I replied to the DM saying -point blank- it’s my job. It’s my job to give people information about the Missouri football team. That’s why I was at every single open practice during fall training camp, that’s why I go to every media day, games, etc. As a reporter, it’s my job to report on the team’s accomplishments and milestones as well as its faults and failures. I did indeed graduate from the University of Missouri just this past May, but that doesn’t mean I’m a fan of the Mizzou football team. I wouldn’t be qualified to do this job if I was. At the same time, as a reporter, I’m also not out to get anyone nor do I ever have the intention of putting a player or a coach in a bad light. I simply relay information to viewers and readers and give them a better understanding of what’s happening in the Missouri football program in the best way that I can. I told this person that he nor anyone in the program should take reports personally, that he has a job to do and so do I.

If anyone is still confused, he or she can email me at


Missouri Participates in Coach to Cure MD

Brad Todd’s nephew, Joel, was three years old when he was diagnosed with Duchenne muscular dystrophy, a genetic disorder that weakens muscle strength.  By the time Joel is a teenager, he won’t be able to walk. By the time Joel is in his early twenties, he will be fighting for his life.

“Once a family member comes down with something like that, you go through a range of motions. The first year, we wrote the biggest check we could for a research organization,” said Todd.

Todd – a Missouri School of Journalism graduate- first got the idea to start Coach to Cure Muscular Dystrophy when he was watching college basketball. Coaches wore  sneakers with their nice suits for Coaches vs. Cancer, a day in college basketball devoted to raising cancer awareness. Todd realized that football didn’t have a day like that, so he took his idea to the American Football Coaches Association in 2008.

“Coach to Cure MD seemed like a perfect fit with football. Duchenne is a disorder that only affects boys and muscle strength, you need muscle strength to play football. By the time the boys with duchenne are teenagers, they’ll lose the strength in their legs and won’t be able to walk. By the time other boys are teenagers, they’re playing football and by the time those high school football players go on to play in college, the boys with duchenne are fighting for their lives.”

This year, 564 football coaches will participate in Coach to Cure MD, including Mizzou football coach Gary Pinkel. Coaches will wear large patches on their sleeves promoting the foundation. Pinkel has participated in the event every year since it started. Todd says he’s grateful for Pinkel’s support.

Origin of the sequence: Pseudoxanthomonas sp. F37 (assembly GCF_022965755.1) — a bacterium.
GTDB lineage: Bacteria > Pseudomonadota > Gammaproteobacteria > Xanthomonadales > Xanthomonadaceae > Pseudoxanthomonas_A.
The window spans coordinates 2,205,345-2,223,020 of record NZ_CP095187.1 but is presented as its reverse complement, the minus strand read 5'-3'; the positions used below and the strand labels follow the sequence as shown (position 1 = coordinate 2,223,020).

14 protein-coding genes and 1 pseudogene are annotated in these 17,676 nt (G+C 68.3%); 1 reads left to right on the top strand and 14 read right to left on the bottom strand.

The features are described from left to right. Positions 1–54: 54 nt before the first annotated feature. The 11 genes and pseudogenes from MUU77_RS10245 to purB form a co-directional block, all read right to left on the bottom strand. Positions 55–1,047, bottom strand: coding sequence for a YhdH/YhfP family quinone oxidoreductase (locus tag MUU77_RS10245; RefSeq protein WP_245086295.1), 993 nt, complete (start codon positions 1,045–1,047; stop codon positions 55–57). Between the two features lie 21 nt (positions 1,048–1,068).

“It means a lot to click on the TV and know that you’re not in this alone.”

The University of Missouri’s involvement with MD doesn’t stop on the football field.  Just recently, the university was  given a research grant of $294,000 for Dongsheng Duan, Ph.D. to continue his work with finding a way to treat Duchenne muscular dystrophy.

Todd’s nephew Joel is now ten years old. Todd says his mobility is still good and that his family is lucky that duchenne is progressing a little bit slower inside his body. “Chances are, the cure for this awful disorder will come from a college campus -and it might come from Dr. Duan at Mizzou.”


Former Missouri Football Player Commends Franklin for Saying No

2008 Cotton Bowl Photo: AP/Matt Slocum

Tony Temple knows what it’s like to want to play through an injury. After being diagnosed with a high ankle sprain after the 2007 Nebraska game, he felt that as a senior starter and an offensive weapon at running back for the Missouri football team, it was important that he play. Temple admitted that after sitting out a couple of games after his ankle sprain, he took a few shots of painkillers through out the season so he could play the rest of his senior year. Temple played almost half of the season with an injury, including the Big 12 Championship against Oklahoma, and the 2008 Cotton Bowl against Arkansas, where he set a Cotton Bowl record with 24 carries for 281 yards and 4 touchdowns.

Despite being one of the top performers in one of the most memorable seasons in Coach Gary Pinkel’s era at Missouri, Temple admits he’s dealing with the consequences of taking painkillers five years after college.